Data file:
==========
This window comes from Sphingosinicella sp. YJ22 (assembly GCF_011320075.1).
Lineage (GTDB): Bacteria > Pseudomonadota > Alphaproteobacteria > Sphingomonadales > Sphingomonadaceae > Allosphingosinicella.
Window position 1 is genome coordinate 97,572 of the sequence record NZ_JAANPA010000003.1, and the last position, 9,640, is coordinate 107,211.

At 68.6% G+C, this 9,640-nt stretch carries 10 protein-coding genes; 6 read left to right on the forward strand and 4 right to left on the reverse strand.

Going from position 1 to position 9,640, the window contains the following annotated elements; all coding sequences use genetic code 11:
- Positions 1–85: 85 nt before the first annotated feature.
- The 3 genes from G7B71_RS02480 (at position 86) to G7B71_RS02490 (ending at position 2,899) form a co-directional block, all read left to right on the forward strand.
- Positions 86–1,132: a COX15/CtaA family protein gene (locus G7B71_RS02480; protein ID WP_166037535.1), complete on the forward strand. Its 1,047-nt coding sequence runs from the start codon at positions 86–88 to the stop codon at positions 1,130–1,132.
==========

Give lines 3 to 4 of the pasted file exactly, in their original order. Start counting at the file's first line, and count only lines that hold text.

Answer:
Window position 1 is genome coordinate 97,572 of the sequence record NZ_JAANPA010000003.1, and the last position, 9,640, is coordinate 107,211.

At 68.6% G+C, this 9,640-nt stretch carries 10 protein-coding genes; 6 read left to right on the forward strand and 4 right to left on the reverse strand.